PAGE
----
Growing up, I often visited South Georgia, where my father told me what it was like in the early days of a cotton farmer. As I recall, they would plant the same crop annually, repeating year after year. There were lots of reasons for this of course–I am certainly not chucking spears at the farmers–but as a result, the land would get worn out and robbed of its nutrients. The farmers would move to a new plot, then same song new verse. They eventually ran out of land and had to reuse, adapt and recycle.
This cycle seems parallel to what we are doing today. In some cases, space constraints require redevelopment, and in others there is a significance to the site, making it worth saving. While there will always be greenfield developments in our work, we are also seeing more urban redevelopment and more residential living, elbow to elbow. I believe this trend will continue.
Right now, we are involved in three projects of this kind:
- What I call a “super brownfield site,” an old industrial site close to the Tennessee River in Knoxville.
- An adaptive reuse of a commercial project in the central business district of NOLA.
- The remake of a 100-year-old theater and opera house.
While all of these are not brownfield, to me all of these types of projects are distant cousins. There are bits and pieces to be saved or salvaged and new construction to varying degrees, depending upon the circumstances. As a contractor, these projects can be fun in many ways. They are certainly stimulating; Maybe too stimulating at times. Here’s what we’ve learned as we progress:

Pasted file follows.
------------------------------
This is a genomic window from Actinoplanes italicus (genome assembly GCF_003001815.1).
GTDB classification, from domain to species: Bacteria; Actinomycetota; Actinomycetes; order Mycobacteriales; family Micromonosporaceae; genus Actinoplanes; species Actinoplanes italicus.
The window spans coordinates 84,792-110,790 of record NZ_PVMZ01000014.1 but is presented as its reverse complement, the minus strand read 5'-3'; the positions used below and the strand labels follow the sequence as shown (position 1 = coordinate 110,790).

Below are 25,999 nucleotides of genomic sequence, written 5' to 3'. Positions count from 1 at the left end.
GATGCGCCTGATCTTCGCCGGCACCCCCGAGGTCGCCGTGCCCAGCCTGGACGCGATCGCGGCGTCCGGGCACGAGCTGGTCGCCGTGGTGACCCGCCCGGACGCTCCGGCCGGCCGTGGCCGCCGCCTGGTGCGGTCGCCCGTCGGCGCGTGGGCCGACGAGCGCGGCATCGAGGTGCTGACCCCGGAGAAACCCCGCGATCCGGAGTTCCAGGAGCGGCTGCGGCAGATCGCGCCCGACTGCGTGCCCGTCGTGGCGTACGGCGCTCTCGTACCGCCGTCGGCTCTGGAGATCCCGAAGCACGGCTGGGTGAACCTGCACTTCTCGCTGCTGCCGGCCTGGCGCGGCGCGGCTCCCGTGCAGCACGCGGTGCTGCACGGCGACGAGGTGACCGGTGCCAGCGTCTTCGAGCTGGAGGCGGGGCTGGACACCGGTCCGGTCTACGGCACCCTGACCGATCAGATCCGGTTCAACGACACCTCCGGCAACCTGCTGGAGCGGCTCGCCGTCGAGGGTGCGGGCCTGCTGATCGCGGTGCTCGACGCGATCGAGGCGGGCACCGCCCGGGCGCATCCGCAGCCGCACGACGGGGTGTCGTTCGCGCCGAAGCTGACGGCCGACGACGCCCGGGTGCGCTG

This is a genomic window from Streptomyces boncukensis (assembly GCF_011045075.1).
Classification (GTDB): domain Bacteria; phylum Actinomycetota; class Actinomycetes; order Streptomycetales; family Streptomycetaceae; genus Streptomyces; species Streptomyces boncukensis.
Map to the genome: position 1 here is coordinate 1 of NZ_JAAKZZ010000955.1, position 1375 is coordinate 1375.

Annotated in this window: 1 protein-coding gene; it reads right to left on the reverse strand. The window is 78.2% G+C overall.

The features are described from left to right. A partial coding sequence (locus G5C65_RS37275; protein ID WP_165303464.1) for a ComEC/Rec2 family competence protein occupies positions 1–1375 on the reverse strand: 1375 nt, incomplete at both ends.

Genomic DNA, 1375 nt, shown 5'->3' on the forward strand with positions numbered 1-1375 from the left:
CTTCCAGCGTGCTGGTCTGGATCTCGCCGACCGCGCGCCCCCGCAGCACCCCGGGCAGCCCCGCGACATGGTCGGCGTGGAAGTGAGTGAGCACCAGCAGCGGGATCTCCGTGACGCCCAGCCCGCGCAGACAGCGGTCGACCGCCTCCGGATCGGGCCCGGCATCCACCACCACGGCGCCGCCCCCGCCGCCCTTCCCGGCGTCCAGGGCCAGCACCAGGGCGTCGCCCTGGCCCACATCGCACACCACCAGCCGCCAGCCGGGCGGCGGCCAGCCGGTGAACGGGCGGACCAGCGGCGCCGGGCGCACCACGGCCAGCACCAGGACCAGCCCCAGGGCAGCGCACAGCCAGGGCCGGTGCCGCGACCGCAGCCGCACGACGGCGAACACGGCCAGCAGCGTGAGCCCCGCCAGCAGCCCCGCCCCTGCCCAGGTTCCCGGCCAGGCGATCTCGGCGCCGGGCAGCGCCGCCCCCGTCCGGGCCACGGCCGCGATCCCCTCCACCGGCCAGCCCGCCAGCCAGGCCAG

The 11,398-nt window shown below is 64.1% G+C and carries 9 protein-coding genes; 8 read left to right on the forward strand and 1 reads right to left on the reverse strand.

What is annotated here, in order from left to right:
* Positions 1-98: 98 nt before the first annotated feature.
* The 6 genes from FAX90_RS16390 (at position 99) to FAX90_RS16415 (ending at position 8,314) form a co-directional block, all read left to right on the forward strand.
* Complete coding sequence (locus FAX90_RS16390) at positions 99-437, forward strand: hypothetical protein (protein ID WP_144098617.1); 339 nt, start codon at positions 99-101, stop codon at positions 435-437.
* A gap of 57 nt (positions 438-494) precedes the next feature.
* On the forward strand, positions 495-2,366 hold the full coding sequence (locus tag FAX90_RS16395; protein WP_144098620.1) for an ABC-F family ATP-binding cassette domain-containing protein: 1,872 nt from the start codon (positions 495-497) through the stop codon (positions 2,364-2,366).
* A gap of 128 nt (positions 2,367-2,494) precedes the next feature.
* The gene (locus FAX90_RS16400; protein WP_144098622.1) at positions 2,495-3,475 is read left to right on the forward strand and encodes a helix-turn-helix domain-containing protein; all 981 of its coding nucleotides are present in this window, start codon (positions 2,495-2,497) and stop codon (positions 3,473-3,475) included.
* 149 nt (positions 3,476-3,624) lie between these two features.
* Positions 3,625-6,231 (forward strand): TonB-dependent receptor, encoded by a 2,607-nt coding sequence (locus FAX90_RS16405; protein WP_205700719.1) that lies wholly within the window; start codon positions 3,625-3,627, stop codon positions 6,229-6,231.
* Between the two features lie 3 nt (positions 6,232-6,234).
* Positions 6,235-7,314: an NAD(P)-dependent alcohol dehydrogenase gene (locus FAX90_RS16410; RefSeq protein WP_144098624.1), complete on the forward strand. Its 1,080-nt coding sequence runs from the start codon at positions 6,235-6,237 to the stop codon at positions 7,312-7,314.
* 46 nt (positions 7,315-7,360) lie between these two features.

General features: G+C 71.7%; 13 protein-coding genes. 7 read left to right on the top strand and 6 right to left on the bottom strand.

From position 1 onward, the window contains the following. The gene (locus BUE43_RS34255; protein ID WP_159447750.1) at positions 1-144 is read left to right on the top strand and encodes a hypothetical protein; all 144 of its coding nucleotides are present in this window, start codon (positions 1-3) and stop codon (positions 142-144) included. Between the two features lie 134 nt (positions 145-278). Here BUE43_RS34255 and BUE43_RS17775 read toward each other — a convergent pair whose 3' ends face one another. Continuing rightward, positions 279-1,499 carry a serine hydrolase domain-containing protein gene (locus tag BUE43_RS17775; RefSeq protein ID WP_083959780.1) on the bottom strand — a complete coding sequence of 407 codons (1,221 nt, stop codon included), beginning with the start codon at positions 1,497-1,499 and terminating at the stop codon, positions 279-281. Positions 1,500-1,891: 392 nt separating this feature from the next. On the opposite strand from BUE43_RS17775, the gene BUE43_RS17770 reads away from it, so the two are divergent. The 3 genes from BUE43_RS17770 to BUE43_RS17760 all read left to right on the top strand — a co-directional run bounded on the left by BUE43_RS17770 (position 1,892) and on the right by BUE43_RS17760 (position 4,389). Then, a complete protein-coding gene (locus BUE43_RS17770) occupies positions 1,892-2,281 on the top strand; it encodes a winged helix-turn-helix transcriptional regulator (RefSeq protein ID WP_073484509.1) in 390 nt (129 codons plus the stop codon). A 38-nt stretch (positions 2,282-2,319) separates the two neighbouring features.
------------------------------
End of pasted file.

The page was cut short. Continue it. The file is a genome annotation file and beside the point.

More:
- Hire the best consultants you can find. Plan and then do more planning. There is no substitute for looking out for all of the entitlement landmines. Detailed surveys like GPR are vital, and more information is always better. On a recent project, we knew the site was active during the Civil War. We involved the State Historical Preservation Organization (SHPO) for a pre-construction investigation to ensure no artifacts would be disturbed, acquiring their old site maps in the process.
- Communicate early and regularly with local jurisdictions. Because of the many parties involved, there is often a laundry list of code requirements to follow and permits to be obtained. On this same project, our civil superintendent maintains and updates a two-page tally of ever-evolving permits. Lines should be open and well-greased between the design team, consultants, and construction team and the local authorities.
- Plan ahead for possible impact on productivity. Even with our pre-planning on the Tennessee River project, we ran into a slow down. About two thirds of the way through the SHPO investigation, it was discovered that the land was also tied to a Federal treaty with Native American tribes. This requirement then triggered a tribal review of the archaeological survey.
Are you involved in any “downtown cousin” type projects? Any lessons learned?
(Image Credit: mattnager.photoshelter.com)